M SAYANNA AND GARIKAPATI NARASIMHULU Vs. STATE
LAWS(APH)-1969-8-6
HIGH COURT OF ANDHRA PRADESH
Decided on August 18,1969

M SAYANNA AND GARIKAPATI NARASIMHULU Appellant
VERSUS
STATE Respondents







JUDGEMENT

MADHAVA REDDY,J. - (1.)THIS is a petition under article 226 of the Constitution of India, seeking the issuance of a writ of mandamus restraining the respondents from proceeding to collect the tax levied for the assessment years 1957-58 and 1958-59 filed in the following circumstances.
(2.)THE petitioner, who is a registered dealer under the Andhra Pradesh General Sales Tax Act, 1957 (hereinafter referred to as "the Act"), failed to file the return of his turnover for the assessment years 1957-58 and 1958-59. The third respondent herein issued a preliminary notice on 29th February, 1964, to appear on 2nd March, 1964, and file a detailed statement of accounts. The final notice issued on 6th March, 1964, directed the petitioner to produce his accounts before 13th March, 1964. A provisional assessment was made on 17th March, 1964, and the petitioner was assessed on a turnover of Rs. 50,000 for the year 1957-58 and on Rs. 30,000 for the year 1958-59 and a tax at the rate of 3 per cent thereon was levied. After hearing the objections filed regarding the provisional assessment, the final assessment order was made on 24th March, 1964. Thereafter, on 12th June, 1964, proceedings for the levy of penalty were initiated and the petitioner was directed on 22nd June, 1964, to pay five times the tax by way of penalty.
The learned counsel for the petitioner, Sri Dasaratharamayya, contends that the assessment order as well as the order imposing the penalty are illegal and without jurisdiction, firstly, because they have been initiated after a period of four years and, secondly, because penalty of more than 1 1/2 times the tax could not have been imposed. In regard to the penalty for the year 1957-58, it is further argued that the proceedings have been initiated after more than six years of the order of assessment and that no such penalty could have been levied. So far as the first contention is concerned, we do not see any force. Sub-section (4) of section 14 of the Act has been amended by Act 26 of 1961 on 2nd September, 1961, and so far as it is relevant for our purpose, reads as follows :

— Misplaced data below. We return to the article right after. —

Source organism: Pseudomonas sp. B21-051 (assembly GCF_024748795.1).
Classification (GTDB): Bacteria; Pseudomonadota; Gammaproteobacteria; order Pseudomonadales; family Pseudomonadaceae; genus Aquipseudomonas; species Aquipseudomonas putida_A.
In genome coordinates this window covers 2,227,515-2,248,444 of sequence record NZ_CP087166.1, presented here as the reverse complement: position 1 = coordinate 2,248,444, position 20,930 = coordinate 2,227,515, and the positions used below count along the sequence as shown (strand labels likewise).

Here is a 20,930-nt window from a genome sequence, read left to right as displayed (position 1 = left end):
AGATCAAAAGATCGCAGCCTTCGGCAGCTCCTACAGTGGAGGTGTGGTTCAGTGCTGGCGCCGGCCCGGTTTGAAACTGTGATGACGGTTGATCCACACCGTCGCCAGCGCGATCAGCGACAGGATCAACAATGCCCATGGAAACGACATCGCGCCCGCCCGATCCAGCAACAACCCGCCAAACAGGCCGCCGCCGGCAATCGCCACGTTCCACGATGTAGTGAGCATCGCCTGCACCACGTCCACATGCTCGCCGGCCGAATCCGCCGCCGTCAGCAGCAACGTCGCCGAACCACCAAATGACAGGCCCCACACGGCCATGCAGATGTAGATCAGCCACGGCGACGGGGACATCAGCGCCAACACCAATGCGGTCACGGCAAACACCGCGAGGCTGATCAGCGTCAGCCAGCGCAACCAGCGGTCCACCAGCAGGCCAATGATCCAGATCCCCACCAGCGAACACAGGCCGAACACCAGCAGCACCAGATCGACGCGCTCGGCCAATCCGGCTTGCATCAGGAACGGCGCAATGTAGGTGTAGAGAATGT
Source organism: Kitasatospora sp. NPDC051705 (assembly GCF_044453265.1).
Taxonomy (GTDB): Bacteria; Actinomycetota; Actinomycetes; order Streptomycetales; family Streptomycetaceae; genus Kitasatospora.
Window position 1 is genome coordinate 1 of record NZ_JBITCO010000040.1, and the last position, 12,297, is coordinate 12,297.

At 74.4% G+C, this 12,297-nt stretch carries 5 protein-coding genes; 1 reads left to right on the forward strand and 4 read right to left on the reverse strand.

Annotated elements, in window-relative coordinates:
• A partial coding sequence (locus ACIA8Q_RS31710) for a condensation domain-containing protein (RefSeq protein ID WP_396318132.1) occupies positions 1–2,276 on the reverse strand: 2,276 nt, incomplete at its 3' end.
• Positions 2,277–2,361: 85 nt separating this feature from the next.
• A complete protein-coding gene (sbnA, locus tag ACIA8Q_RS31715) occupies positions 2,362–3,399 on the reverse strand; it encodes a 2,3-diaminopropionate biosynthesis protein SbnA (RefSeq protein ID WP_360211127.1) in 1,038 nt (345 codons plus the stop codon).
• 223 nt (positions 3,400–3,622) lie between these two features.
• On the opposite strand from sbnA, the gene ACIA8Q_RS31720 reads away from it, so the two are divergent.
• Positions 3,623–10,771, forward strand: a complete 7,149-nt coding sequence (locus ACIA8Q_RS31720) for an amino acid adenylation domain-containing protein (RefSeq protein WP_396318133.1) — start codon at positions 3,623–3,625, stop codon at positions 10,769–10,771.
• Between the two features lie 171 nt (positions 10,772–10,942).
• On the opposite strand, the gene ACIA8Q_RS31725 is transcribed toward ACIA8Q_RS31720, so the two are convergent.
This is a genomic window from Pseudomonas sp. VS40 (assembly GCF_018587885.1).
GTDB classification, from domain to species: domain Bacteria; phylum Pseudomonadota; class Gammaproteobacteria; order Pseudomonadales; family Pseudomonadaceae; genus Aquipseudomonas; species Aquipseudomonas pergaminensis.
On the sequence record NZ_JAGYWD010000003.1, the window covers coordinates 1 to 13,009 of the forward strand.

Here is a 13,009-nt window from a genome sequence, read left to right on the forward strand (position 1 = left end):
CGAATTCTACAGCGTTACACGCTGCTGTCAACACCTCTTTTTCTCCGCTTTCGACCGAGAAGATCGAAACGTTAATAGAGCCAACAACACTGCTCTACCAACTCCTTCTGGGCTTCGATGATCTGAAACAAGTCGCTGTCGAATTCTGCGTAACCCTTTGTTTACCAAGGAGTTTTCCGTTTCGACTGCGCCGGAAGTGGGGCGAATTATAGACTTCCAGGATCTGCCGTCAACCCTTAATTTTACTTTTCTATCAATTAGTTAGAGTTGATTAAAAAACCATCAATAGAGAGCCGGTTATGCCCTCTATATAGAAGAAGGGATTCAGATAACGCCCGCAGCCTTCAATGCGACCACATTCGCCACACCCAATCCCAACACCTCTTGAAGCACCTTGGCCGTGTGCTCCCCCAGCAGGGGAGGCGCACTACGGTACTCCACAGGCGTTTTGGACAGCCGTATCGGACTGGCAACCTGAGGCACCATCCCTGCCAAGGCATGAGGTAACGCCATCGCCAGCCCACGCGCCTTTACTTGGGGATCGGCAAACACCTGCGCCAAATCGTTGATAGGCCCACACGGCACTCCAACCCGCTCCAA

" (4) In any of the following events, namely, where the whole or any part of the turnover of business of a dealer has escaped assessment to tax, or has been under-assessed or assessed at a rate lower than the correct rate, or where the licence fee or registration fee has escaped levy or has been levied at a rate lower than the correct rate, the assessing authority may, after issuing a notice to the dealer and after making such inquiry as he considers necessary, assess the correct amount of tax payable or levy the correct amount of licence fee or registration fee - (a) within a period of six years from the expiry of the year to which the tax, licence fee or registration fee relates, if any such event has occurred on account of the failure of the dealer to disclose the turnover or any other particulars correctly; (b) within a period of four years from the expiry of the year aforesaid, if any such event has occurred due to any other causes. In a case falling under clause (a), the assessing authority may also direct the dealer to pay, in addition to the tax assessed as aforesaid, a penalty not exceeding one and a half times the amount of that tax. Explanation.- The expression 'assessing authority' occurring in this sub-section shall, in relation to licence fee or registration fee, be construed as referring to the licensing or registering authority, as the case may be, under this Act. "

(3.)A reading of this sub-section clearly indicates that when the whole or any part of the turnover of a business of a dealer escaped assessment at any time within six years of the year of assessment, the assessing authority may, after issuing a notice and after making such enquiry as the assessing authority deems necessary, assess the correct amount of tax payable. The condition precedent for the exercise of this power is that the turnover should have escaped assessment, either wholly or partly, and this must have been noticed and the authority concerned must have issued a notice within six years of the assessment year. Once these two conditions are satisfied, there is no further impediment in the exercise of this power. The turnover may escape assessment either because of the failure of the dealer to file a return, who is under an obligation to file a return or because the assessing authority for any other reason comes to the conclusion that the turnover was under-assessed. Whatever the reason may be, when once the assessing authority finds that the whole or any part of the turnover has escaped assessment, this power can be exercised. Considering a similar provision, viz. , rule 17 of the Madras General Sales Tax Rules, 1939, a Bench of the Madras High Court in State of Madras v. S. Balu Chettiar ([1956] 7 S. T. C. 519), observed :
" Whether it was a case of omission or of deliberate concealment on the part of the assessee, he did not submit any return. It was his default that led to the escape of the turnover for 1951-52 from assessment to the tax lawfully due. It was the whole of the turnover for that year that escaped assessment. "

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